I attended mainly to learn about adding dental and prescription drugs to our national health care, and I had a personal interest in Douglas and gratitude for his work.
I grew up in Saskatchewan when Tommy Douglas (1904-1986) was in office and co-led the battle to give us universal health care in 1962. I personally briefly met him once. In 2013 he was honored with a commemorative stamp on the 50th anniversary of our Medicare legislation.
It happened that the birth of my daughter was expected during the 1962 Doctors’ Strike in Saskatchewan against the new socialized medicine. We were relieved when an English doctor came to deliver her in our apartment.
When I had my open heart surgery in 2006, I was again very thankful that Canada provided universal health care. I got excellent care.
Living the Dream
At the meeting, I heard 3 panelists assert that
- our future as a nation depends on healthy citizens, and
- our health insurance can be improved if we work together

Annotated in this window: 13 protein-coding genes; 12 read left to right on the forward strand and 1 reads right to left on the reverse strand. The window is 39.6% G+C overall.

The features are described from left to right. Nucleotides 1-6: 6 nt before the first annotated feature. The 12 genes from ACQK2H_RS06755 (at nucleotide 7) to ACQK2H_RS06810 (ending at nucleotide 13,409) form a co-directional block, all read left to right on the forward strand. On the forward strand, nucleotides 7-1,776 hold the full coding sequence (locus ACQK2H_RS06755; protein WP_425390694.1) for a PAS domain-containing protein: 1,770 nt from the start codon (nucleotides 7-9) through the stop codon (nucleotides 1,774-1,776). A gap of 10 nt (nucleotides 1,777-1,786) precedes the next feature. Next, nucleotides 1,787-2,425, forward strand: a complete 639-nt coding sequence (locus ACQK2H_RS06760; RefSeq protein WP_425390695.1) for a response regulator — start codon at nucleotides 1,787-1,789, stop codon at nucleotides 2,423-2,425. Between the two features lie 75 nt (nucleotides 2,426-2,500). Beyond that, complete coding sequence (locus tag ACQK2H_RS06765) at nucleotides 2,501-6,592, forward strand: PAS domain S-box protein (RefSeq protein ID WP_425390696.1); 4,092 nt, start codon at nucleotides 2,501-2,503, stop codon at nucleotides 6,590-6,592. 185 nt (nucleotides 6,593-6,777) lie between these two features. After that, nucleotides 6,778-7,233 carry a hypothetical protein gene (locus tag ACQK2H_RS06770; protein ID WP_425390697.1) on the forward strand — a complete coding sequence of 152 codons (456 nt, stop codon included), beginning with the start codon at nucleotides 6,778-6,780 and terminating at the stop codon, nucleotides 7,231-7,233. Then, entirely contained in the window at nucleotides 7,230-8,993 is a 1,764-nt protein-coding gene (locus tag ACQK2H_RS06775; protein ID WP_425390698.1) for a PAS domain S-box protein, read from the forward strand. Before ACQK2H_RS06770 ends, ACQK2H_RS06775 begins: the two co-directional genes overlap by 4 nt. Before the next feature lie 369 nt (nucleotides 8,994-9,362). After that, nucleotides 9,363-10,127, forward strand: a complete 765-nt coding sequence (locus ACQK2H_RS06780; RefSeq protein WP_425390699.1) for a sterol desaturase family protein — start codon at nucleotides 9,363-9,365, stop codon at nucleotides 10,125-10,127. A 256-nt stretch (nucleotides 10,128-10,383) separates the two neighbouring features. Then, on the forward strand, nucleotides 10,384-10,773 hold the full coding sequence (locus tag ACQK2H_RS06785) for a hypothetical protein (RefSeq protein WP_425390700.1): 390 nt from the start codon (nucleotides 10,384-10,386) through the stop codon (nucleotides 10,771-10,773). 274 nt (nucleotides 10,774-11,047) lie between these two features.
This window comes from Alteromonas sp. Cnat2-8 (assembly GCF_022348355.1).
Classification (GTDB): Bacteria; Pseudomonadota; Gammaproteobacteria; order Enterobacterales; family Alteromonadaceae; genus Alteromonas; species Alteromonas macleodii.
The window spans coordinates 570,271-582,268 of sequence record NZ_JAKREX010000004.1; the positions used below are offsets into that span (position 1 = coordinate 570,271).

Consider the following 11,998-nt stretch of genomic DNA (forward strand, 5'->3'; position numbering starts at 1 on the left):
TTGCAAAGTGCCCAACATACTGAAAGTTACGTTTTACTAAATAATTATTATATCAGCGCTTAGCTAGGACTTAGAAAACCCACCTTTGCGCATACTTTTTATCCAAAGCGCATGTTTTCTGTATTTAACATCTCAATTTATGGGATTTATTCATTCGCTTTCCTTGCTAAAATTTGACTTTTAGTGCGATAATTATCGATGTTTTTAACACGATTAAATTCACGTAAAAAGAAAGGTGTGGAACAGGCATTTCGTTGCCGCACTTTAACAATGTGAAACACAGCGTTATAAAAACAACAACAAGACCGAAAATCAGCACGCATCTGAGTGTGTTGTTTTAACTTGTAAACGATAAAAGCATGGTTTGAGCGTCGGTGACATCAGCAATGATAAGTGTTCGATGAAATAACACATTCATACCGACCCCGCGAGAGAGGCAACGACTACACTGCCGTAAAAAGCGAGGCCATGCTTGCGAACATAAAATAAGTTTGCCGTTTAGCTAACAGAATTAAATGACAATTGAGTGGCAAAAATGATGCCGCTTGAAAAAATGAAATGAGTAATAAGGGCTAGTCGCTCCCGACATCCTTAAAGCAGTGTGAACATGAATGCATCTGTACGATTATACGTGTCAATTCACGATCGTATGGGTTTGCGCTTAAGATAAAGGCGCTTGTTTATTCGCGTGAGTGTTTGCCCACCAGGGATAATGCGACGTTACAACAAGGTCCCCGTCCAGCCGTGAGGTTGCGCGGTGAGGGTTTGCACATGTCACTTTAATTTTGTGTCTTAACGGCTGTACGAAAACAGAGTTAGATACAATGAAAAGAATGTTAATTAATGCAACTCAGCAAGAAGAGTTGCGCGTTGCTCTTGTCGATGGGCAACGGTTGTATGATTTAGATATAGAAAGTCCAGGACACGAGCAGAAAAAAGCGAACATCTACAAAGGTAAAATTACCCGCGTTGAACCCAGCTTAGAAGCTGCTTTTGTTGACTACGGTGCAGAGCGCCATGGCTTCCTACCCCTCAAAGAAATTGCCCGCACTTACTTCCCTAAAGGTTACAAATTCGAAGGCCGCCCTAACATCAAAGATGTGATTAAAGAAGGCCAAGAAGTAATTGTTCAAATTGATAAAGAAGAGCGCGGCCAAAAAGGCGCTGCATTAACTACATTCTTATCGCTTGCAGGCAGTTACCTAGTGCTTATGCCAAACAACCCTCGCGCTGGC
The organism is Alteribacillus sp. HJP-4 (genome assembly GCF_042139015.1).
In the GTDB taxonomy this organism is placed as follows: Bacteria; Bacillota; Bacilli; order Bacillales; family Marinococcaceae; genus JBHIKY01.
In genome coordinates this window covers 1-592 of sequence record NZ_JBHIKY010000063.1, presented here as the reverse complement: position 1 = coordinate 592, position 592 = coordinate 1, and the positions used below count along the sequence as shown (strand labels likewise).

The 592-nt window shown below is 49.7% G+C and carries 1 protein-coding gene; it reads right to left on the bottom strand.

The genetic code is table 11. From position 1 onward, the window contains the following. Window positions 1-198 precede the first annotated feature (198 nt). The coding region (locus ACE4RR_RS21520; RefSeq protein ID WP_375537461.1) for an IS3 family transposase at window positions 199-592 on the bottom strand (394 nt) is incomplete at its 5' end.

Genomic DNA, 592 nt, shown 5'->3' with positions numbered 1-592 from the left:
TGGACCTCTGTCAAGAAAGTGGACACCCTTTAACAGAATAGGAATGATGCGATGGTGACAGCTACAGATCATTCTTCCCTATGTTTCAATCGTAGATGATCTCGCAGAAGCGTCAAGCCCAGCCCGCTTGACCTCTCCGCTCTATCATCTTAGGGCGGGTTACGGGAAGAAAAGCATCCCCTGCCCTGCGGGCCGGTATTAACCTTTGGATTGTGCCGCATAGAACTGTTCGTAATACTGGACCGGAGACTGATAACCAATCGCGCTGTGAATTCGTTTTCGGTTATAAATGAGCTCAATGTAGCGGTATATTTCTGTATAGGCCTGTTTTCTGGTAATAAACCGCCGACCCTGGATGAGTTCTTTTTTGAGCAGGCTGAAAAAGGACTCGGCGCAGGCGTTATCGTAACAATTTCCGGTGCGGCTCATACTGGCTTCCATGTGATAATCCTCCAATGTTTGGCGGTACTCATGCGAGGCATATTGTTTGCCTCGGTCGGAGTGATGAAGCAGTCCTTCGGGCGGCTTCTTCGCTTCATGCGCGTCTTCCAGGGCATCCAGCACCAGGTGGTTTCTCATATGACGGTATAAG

Dr. Vincent Lam, a Toronto physician who wrote a biography of Tommy Douglas, said ‘we must dream boldly in how to achieve our dream.’ He quoted a conversation with actress Shirley Douglas (daughter of the late Tommy Douglas), who recalled that her Dad, at the end of his political career said that ‘one day we will go to the moon’ and we did; and ‘one day we will have a publicly-funded health care in Canada’ and we have.
Dennis Gruending, panel moderator, said that ‘living the dream is possible if we set our minds to do it.’ Dennis pointed out that the current Conservative government of Stephen Harper established expensive border services, built new prisons and enlarged the military. ‘If it can do that, surely it can find the resources to ensure the fulfillment of our dream in getting a full proper universal health care for our citizens in this country, as Tommy Douglas had envisaged it more than 50 years ago.’
In 2004 Tommy Douglas was crowned the ‘Greatest Canadian’ undoubtedly for his hard work to pass the first universal health care act in North America — for which all Canadians are most thankful. But we can improve it.
This ‘Father of Medicare’ was a Baptist minister, a federal Member of Parliament and Premier of Saskatchewan for 5 terms, up to 1960. Like many Canadians, he believed full health care was a human right that superseded private interests. We should unite to realize that dream by adding dental and drug services!